House panel set to take up Democrats' $3.5T bill this weekend

House panel set to take up Democrats' $3.5T bill this weekend
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Rep. John YarmuthJohn Allen YarmuthDemocrats at odds with Manchin over child tax credit provision The Hill's Morning Report - Presented by Uber - Biden, Democrats dig into legislative specifics Two House Democrats to retire ahead of challenging midterms MORE (D-Ky.), chairman of the House Budget Committee, said his panel will begin to mark up the Democrats’ $3.5 trillion social spending plan this week.

Yarmuth told reporters on Thursday afternoon that the panel will start piecing together the chunks of legislation approved by 13 House committees earlier this month that will make up the massive package. 

“We put all of them together and that's the bill,” Yarmuth explained, noting the markup process in the panel is “not the same as it isn't any other committees,” and won’t involve amendments. 


The committee confirmed later on Thursday evening that the markup will take place virtually on Saturday afternoon. 

Democrats are struggling to put together a deal on the massive plan, and face a Monday deadline to vote on a separate infrastructure package. House progressives are threatening to vote against that piece of legislation unless the larger package receives a vote first.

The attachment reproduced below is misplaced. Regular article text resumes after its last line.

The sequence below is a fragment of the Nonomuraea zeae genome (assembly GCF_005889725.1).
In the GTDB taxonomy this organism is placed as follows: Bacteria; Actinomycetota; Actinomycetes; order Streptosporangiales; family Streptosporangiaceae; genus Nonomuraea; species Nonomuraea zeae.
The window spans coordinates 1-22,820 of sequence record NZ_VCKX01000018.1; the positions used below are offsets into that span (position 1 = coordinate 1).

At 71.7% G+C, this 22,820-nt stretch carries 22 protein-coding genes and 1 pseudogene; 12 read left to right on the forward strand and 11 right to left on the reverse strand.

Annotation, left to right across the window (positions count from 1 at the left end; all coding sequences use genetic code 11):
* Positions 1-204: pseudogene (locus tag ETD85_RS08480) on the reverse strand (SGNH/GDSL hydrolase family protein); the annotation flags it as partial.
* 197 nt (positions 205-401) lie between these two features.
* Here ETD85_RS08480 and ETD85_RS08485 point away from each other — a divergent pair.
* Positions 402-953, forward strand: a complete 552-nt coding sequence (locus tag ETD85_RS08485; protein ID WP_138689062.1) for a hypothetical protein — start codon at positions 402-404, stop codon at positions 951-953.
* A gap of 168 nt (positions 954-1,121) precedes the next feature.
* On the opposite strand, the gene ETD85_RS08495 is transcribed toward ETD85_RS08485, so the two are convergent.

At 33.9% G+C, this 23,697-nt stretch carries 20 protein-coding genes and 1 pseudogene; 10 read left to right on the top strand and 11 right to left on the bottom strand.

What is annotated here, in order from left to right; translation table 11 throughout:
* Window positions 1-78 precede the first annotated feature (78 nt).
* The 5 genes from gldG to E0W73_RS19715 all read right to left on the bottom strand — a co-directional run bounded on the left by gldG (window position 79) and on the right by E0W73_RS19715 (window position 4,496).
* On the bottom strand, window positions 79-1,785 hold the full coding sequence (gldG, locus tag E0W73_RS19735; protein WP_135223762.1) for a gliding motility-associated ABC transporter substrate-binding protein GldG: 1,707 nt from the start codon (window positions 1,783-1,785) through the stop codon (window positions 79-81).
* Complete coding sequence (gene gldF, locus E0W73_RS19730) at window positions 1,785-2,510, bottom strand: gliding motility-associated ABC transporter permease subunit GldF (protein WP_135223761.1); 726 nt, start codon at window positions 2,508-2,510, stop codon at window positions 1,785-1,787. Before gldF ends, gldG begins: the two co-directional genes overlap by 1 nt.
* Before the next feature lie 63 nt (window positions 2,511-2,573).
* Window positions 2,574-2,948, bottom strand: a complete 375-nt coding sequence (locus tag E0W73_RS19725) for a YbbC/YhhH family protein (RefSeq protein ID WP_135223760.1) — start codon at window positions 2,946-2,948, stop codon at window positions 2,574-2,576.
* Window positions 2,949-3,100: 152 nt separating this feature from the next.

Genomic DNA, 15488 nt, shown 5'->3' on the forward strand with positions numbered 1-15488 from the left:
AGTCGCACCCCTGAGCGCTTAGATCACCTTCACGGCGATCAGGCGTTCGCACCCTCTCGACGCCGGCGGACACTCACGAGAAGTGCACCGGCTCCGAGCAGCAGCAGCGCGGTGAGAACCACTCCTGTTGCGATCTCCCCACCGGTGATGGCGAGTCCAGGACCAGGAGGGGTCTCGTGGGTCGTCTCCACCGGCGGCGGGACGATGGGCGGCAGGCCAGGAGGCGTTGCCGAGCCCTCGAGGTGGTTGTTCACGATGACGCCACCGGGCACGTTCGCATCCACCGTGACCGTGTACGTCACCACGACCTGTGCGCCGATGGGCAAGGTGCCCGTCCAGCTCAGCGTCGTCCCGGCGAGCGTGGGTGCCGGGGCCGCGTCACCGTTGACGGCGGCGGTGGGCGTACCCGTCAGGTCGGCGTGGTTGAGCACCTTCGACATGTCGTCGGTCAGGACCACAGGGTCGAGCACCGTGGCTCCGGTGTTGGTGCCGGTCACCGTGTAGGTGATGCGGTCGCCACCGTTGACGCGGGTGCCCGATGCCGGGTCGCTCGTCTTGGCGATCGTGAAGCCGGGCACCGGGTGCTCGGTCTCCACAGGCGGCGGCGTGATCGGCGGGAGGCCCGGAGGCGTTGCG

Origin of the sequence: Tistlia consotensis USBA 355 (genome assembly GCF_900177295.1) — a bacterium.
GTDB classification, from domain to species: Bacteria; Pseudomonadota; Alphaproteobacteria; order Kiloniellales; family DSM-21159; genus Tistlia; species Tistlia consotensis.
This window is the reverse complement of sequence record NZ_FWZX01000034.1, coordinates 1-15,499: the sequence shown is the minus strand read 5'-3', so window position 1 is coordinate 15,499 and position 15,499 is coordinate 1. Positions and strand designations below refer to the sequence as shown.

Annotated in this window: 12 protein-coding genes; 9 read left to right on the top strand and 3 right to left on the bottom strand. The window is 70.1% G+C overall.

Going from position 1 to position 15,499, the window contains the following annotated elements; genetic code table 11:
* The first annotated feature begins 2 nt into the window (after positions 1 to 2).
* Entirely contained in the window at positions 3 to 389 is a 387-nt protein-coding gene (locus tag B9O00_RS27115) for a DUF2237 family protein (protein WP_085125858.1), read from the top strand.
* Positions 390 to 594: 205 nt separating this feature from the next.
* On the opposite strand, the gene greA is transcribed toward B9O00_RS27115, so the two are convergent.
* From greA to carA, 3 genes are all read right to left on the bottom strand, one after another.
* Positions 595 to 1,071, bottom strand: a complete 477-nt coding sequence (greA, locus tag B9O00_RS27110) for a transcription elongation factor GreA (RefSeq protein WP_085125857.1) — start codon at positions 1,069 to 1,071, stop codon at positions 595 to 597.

Yarmuth on Thursday said it’s possible the bipartisan physical infrastructure deal could pass next week, but added he’s spoken to “a lot of progressives who are not ready to vote for the bill Monday.”

Tensions have simmered between different factions of the party in recent weeks as spending negotiations reached a boiling point over the forthcoming reconciliation package.

A number of moderates have expressed concerns about the size of the package, particularly its price tag, as well as certain proposals for corporate tax hikes, prescription drug reform and Medicare expansion.

Many progressives separately have doubled down on the need for much of those proposals, touting their popularity, and some have argued the package should be even larger than $3.5 trillion.

“We compromised – big time. We cut that proposal almost in half and agreed to a $3.5 trillion bill. That to my mind is a major compromise,” Senate Budget Committee Chairman Bernie SandersBernie SandersUnder pressure, Democrats cut back spending The Memo: Cuts to big bill vex Democrats Democrats say they're committed to reducing emissions in Biden plan MORE (I-Vt.) said on the floor earlier on Thursday.

But in his remarks later in the day, Yarmuth instead urged Democrats not to get bogged down about the price tag and to focus on the policy.

“I've tried to stress from the beginning, you know, we shouldn't even be talking about a top line number,” he said. “We should be talking about the policies, because the policies are overwhelmingly popular in the country.”

Scott Wong contributed. Updated at 10 p.m.